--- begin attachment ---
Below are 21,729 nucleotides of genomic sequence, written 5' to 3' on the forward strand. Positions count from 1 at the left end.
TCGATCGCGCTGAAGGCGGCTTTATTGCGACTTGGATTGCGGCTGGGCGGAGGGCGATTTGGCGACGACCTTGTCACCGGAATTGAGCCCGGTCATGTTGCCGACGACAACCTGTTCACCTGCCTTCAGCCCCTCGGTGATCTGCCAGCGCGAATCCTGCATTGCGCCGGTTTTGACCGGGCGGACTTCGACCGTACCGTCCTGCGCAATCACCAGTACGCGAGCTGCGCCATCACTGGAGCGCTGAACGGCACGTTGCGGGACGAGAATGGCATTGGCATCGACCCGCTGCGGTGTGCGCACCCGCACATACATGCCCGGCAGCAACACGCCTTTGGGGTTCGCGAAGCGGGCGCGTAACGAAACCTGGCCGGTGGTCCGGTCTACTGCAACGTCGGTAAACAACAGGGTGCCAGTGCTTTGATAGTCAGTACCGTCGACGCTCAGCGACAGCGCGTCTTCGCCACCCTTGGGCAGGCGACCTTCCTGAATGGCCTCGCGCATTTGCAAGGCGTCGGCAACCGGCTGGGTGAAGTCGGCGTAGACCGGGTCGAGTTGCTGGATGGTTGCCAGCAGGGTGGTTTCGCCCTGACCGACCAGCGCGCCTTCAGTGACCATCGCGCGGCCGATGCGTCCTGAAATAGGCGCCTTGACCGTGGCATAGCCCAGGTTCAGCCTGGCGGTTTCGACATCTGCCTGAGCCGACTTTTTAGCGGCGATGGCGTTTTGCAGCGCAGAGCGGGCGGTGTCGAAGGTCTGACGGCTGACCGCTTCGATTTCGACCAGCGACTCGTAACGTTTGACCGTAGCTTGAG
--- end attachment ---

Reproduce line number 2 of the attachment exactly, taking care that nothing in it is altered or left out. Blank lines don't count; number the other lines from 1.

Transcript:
TCGATCGCGCTGAAGGCGGCTTTATTGCGACTTGGATTGCGGCTGGGCGGAGGGCGATTTGGCGACGACCTTGTCACCGGAATTGAGCCCGGTCATGTTGCCGACGACAACCTGTTCACCTGCCTTCAGCCCCTCGGTGATCTGCCAGCGCGAATCCTGCATTGCGCCGGTTTTGACCGGGCGGACTTCGACCGTACCGTCCTGCGCAATCACCAGTACGCGAGCTGCGCCATCACTGGAGCGCTGAACGGCACGTTGCGGGACGAGAATGGCATTGGCATCGACCCGCTGCGGTGTGCGCACCCGCACATACATGCCCGGCAGCAACACGCCTTTGGGGTTCGCGAAGCGGGCGCGTAACGAAACCTGGCCGGTGGTCCGGTCTACTGCAACGTCGGTAAACAACAGGGTGCCAGTGCTTTGATAGTCAGTACCGTCGACGCTCAGCGACAGCGCGTCTTCGCCACCCTTGGGCAGGCGACCTTCCTGAATGGCCTCGCGCATTTGCAAGGCGTCGGCAACCGGCTGGGTGAAGTCGGCGTAGACCGGGTCGAGTTGCTGGATGGTTGCCAGCAGGGTGGTTTCGCCCTGACCGACCAGCGCGCCTTCAGTGACCATCGCGCGGCCGATGCGTCCTGAAATAGGCGCCTTGACCGTGGCATAGCCCAGGTTCAGCCTGGCGGTTTCGACATCTGCCTGAGCCGACTTTTTAGCGGCGATGGCGTTTTGCAGCGCAGAGCGGGCGGTGTCGAAGGTCTGACGGCTGACCGCTTCGATTTCGACCAGCGACTCGTAACGTTTGACCGTAGCTTGAG